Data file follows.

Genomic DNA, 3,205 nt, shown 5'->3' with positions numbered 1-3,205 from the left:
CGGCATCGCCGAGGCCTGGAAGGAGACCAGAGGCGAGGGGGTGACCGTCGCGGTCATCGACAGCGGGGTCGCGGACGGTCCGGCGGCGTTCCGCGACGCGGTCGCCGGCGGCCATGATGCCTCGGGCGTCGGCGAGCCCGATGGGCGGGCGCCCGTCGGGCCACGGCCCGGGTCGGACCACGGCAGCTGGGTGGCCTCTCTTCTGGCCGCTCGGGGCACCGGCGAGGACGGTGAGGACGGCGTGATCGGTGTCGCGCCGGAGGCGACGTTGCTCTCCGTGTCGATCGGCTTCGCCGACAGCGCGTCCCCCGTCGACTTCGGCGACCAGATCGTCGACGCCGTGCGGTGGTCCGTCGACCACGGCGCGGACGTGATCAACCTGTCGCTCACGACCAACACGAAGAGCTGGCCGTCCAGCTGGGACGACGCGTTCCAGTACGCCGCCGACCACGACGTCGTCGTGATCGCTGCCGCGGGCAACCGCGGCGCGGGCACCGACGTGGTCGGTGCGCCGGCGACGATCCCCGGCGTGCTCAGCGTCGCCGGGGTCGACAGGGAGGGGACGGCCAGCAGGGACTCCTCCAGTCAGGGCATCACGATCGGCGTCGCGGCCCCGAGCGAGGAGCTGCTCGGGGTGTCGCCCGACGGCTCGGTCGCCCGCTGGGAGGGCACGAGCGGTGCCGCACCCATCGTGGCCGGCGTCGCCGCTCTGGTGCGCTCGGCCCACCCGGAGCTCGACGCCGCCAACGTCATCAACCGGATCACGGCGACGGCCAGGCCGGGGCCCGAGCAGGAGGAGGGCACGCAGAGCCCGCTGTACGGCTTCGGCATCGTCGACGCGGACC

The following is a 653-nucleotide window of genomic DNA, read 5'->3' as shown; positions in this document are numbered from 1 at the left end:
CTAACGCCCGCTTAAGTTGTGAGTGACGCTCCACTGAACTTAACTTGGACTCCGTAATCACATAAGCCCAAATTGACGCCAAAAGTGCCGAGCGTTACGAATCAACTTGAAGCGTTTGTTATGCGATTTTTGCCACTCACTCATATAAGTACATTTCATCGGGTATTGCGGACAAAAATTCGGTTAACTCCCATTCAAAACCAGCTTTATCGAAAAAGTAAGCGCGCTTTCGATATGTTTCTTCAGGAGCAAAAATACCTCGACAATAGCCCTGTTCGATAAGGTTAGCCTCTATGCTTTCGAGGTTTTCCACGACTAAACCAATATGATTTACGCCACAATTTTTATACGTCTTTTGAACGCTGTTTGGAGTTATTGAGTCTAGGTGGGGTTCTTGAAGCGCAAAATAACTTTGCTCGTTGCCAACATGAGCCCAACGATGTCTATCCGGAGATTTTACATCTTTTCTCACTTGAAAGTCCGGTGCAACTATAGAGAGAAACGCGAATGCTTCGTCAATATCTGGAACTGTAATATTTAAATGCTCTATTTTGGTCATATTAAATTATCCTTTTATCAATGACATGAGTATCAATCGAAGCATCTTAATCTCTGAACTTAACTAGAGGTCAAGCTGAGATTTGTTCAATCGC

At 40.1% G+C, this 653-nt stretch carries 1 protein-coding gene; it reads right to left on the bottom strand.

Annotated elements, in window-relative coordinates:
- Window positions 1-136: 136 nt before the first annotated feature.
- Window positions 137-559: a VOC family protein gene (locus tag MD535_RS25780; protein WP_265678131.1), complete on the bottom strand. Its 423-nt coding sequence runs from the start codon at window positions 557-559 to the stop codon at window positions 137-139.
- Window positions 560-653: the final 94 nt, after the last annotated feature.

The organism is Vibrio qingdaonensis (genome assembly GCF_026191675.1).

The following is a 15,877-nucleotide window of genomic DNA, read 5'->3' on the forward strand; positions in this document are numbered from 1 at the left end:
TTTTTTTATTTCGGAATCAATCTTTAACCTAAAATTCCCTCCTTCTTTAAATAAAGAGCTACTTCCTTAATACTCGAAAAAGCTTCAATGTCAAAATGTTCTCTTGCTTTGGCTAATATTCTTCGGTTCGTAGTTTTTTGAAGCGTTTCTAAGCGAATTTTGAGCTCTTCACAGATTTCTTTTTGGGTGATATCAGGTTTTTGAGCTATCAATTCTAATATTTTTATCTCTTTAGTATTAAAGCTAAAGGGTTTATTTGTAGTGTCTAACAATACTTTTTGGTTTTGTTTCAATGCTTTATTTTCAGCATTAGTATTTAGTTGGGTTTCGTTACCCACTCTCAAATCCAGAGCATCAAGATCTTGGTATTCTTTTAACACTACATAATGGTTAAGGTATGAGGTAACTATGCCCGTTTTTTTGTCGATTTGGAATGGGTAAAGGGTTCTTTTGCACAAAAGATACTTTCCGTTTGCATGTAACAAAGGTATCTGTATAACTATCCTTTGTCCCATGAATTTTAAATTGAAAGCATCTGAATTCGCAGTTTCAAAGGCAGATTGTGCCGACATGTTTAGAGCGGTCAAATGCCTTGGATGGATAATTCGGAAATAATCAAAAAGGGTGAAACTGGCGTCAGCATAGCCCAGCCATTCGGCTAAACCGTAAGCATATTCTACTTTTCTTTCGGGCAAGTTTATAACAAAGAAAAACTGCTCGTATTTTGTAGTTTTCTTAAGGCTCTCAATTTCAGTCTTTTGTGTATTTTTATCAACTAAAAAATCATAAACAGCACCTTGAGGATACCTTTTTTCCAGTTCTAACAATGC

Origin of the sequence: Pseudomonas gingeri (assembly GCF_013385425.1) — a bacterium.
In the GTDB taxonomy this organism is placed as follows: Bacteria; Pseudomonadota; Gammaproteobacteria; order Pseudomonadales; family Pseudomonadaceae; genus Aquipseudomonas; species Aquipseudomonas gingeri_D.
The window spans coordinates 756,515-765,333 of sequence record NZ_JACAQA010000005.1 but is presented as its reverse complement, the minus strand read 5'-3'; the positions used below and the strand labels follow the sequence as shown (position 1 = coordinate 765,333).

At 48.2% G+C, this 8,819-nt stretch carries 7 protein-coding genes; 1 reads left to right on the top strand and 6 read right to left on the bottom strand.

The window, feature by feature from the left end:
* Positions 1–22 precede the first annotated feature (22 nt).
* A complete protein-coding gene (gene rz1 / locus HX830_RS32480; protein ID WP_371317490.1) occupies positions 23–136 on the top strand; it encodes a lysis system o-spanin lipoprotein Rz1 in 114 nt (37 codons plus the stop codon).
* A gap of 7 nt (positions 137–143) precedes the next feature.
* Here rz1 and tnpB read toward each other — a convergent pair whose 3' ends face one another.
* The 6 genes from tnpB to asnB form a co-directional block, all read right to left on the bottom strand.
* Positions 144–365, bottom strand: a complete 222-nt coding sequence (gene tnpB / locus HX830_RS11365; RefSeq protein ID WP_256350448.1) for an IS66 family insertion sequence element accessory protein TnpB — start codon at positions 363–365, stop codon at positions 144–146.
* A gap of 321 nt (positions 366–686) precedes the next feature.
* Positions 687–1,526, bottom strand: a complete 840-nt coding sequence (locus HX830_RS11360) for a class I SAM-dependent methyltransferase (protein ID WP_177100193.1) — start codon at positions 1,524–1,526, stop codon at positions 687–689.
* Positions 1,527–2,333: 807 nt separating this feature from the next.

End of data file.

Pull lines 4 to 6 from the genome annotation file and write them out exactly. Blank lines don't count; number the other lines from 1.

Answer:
CTAACGCCCGCTTAAGTTGTGAGTGACGCTCCACTGAACTTAACTTGGACTCCGTAATCACATAAGCCCAAATTGACGCCAAAAGTGCCGAGCGTTACGAATCAACTTGAAGCGTTTGTTATGCGATTTTTGCCACTCACTCATATAAGTACATTTCATCGGGTATTGCGGACAAAAATTCGGTTAACTCCCATTCAAAACCAGCTTTATCGAAAAAGTAAGCGCGCTTTCGATATGTTTCTTCAGGAGCAAAAATACCTCGACAATAGCCCTGTTCGATAAGGTTAGCCTCTATGCTTTCGAGGTTTTCCACGACTAAACCAATATGATTTACGCCACAATTTTTATACGTCTTTTGAACGCTGTTTGGAGTTATTGAGTCTAGGTGGGGTTCTTGAAGCGCAAAATAACTTTGCTCGTTGCCAACATGAGCCCAACGATGTCTATCCGGAGATTTTACATCTTTTCTCACTTGAAAGTCCGGTGCAACTATAGAGAGAAACGCGAATGCTTCGTCAATATCTGGAACTGTAATATTTAAATGCTCTATTTTGGTCATATTAAATTATCCTTTTATCAATGACATGAGTATCAATCGAAGCATCTTAATCTCTGAACTTAACTAGAGGTCAAGCTGAGATTTGTTCAATCGC

At 40.1% G+C, this 653-nt stretch carries 1 protein-coding gene; it reads right to left on the bottom strand.

Annotated elements, in window-relative coordinates: